Stocks, Bonds and Gold ETF Down

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This past Friday (3/6/2015) was a difficult day for most portfolios that are long any major asset excluding the dollar index and volatility. Stocks, bonds and gold ETF declined.

SPY was down 1.4%, TLT fell 2.2%, GLD (Gold ETF) also down 2.7%.

We got some reactions from some of our subscribers asking if the models are failing, especially regarding the Gold ETF. So let’s put things in perspective.

Is this common?

Gold ETF down

As you can see this is an outlier. It has only happened a few times in over 12 years that all, including Gold ETF fell. 

Well, let’s ask another question. Is it often that both SPY and TLT fall the same day?

Gold ETF performance analysis

On the other hand, the SPY and TLT declining on the same day is not uncommon.

Let’s say we panic, we think everything is going down and short on the next open. We cover the next day close.  Over time, we lose money…not a good idea.

401k IRA retirement

Top pane: Price of 20 year Treasury ETF: TLT. Lower pane: Bakctest results starting with 100k.

Now let’s do the opposite. We go against our instinct and actually buy both SPY and TLT at the next day open. We sell the next day at the close. We see that over time this is a better strategy.   

DIY investments investor gold etf

Top pane: Price of 20 year Treasury ETF: TLT. Lower pane: Bakctest results starting with 100k.

So what does this mean? 

Co-movement between equities and bonds are not uncommon. It does not mean that the basic correlation between the two assets has fundamentally changed. History shows that thinking something is wrong and selling is counter-productive. 

The idea is to have a long term plan and to follow it while paying less attention to short term movements, news, hype and emotions. It is possible that a model stops working. In this case, that would mean the fundamentals of the stock & bond market have radically changed.  Coming to that conclusion needs to be evaluated on a different basis over a longer period of time, and there is no indication of that yet.


2017-10-02T20:00:00+00:00By |5 Comments

About the Author:

Vangelis has a B.A. in Economics from Cornell University and an M.F.A. in Film producing/financing from the University of Southern California. After the 2008 crisis he devoted his time to researching, trading and blogging about quantitative strategies. He has built, run and tested literally thousands of trading systems using Matlab, Python, C#, QuantShare and Amibroker. His "Sanz Prophet" quantitative blog has been part of the "Whole Street" quant blog aggregator since inception. Vangelis is series 65 certified.


  1. Roger 03/11/2015 at 10:30 am

    Thank you for putting things into perspective, it calms the nerves some what. The question remains, for nearly 3 decades we have been with falling interest with the l.t. treasuries. When we reverse this, how are the treasuries going to correlate to the s&p500? Will our strategy work as well? Can we look back that far with the Mkt. data to see ?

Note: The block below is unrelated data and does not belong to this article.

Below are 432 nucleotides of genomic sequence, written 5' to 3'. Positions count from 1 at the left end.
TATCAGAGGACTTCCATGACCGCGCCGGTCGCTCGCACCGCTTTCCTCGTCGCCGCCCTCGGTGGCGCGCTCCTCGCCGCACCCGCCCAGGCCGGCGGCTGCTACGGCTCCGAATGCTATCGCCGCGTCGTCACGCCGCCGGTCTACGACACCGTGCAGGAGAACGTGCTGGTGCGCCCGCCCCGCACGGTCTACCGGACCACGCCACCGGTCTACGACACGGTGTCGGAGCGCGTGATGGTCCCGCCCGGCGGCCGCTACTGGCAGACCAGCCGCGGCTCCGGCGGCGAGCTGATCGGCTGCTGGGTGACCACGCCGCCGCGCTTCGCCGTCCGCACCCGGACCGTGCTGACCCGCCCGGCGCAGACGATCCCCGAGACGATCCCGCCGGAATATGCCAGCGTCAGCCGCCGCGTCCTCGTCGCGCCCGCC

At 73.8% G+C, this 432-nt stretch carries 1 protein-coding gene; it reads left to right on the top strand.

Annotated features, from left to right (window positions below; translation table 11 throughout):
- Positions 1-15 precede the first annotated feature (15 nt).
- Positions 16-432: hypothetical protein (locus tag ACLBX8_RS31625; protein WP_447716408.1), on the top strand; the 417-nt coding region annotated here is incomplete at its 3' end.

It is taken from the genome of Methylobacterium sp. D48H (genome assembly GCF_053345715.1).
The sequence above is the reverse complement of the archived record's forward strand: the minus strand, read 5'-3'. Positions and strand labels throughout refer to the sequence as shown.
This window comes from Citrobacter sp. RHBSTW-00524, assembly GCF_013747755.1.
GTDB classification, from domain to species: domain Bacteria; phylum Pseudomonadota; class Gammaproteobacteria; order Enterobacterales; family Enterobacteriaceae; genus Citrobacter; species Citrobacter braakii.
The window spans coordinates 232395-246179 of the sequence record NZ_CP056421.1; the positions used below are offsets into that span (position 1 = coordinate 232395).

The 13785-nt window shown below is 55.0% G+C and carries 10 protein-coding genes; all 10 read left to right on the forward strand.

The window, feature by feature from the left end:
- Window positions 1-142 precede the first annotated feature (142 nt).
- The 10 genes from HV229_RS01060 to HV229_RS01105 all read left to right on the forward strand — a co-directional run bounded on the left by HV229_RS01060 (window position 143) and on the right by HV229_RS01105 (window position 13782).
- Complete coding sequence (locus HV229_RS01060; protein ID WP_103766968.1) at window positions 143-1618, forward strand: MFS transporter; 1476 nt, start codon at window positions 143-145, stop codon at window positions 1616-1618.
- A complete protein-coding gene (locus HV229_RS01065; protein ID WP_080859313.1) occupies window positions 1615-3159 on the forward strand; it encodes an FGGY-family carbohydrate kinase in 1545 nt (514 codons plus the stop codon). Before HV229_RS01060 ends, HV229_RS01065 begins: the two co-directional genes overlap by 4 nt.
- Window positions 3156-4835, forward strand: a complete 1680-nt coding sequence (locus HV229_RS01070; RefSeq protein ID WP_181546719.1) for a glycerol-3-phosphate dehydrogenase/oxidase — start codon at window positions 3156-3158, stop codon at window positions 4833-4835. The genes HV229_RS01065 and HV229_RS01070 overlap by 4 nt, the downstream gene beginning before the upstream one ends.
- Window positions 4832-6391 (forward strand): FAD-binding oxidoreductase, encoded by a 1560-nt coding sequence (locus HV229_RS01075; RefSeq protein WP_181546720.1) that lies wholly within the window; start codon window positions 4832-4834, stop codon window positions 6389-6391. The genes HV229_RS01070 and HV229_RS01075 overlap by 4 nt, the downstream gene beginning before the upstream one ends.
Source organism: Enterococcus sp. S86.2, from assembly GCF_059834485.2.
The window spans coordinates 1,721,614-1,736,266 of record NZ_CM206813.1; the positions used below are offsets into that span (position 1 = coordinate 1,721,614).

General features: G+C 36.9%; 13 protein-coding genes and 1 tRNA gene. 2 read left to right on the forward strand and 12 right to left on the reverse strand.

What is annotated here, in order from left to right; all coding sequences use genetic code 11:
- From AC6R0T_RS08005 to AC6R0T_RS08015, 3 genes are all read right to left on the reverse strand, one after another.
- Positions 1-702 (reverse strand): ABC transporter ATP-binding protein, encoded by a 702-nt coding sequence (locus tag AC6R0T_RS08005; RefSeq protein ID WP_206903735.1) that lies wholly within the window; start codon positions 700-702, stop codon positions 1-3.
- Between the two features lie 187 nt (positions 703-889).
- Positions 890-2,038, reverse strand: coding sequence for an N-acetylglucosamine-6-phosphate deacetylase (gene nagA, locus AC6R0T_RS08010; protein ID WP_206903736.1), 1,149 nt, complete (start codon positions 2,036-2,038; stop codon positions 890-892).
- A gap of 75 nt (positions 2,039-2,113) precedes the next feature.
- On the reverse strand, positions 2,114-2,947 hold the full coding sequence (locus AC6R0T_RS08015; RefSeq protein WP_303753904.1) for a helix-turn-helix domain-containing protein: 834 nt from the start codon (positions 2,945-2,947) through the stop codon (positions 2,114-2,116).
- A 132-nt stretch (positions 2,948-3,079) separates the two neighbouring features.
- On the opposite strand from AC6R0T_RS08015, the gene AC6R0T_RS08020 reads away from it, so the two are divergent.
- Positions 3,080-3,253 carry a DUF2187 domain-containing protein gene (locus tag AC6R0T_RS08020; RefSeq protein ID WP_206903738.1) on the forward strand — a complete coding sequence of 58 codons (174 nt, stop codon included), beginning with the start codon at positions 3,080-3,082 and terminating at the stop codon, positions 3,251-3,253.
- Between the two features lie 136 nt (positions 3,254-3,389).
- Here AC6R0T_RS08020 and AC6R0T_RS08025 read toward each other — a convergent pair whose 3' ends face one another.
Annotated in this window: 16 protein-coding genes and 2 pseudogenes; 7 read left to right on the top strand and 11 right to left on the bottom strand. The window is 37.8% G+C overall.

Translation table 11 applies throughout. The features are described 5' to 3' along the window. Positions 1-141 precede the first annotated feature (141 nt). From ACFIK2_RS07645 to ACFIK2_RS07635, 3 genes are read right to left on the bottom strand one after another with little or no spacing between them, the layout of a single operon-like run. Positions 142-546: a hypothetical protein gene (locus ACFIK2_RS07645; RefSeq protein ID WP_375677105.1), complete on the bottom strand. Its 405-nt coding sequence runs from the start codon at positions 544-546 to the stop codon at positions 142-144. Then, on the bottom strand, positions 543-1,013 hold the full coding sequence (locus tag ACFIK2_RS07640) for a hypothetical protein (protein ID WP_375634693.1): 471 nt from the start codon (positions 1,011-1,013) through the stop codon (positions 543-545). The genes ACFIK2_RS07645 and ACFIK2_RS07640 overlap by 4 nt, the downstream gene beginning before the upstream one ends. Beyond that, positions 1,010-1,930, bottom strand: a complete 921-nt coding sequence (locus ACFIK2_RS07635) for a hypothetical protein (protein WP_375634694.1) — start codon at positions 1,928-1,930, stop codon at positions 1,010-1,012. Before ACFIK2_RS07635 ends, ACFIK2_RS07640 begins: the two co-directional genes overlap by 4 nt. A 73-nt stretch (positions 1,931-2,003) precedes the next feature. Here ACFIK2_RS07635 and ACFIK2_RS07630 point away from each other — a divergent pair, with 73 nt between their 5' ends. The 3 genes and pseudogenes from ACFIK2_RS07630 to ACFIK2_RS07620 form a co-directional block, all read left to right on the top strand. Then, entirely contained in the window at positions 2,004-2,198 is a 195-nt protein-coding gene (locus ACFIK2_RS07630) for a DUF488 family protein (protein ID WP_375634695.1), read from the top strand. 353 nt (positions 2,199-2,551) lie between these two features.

Thanks again
    R. Svensson

    • Vangelis 03/12/2015 at 3:24 am

      Thanks you for the comment and an excellent question. Yes, the main issue is price data history although one can extrapolate historical correlations by inverting Treasury yield data. We will keep you posted.

  2. Nelson 03/19/2015 at 12:05 pm

    I will also be interested in whatever you want to say about this. My concern though is not the main strategy. I am curious if there is something other than cash you would roll into if interest rates look to be climbing for a while and TLT falls and stocks fall and volatility rises…

  3. Scott Walker 03/19/2015 at 7:30 pm


    Answering that implies that one can & will forecast the interest rate moves before and better than the market does. Generally, over the last 6 years virtually all interest rates forecasts have been both unstable and wrong – the worst of all worlds. If and when it becomes more clear what interest rates moves are highly likely to take place, then the price adjustment will likely to have already happened – perhaps even over-adjusted.

    Remember – all asset classes will react – and to some extent may have some negative impact everywhere. But – only to the extent that the market is shifting its terminal value estimate of the end point of the future interest rate adjustment cycle. Further, it is my personal forecast that the Fed can only move the short end of the curve and they have lost all ability to the international bond/currency markets to influence the long end. Hence, their moves will only serve to flatten the yield curve.

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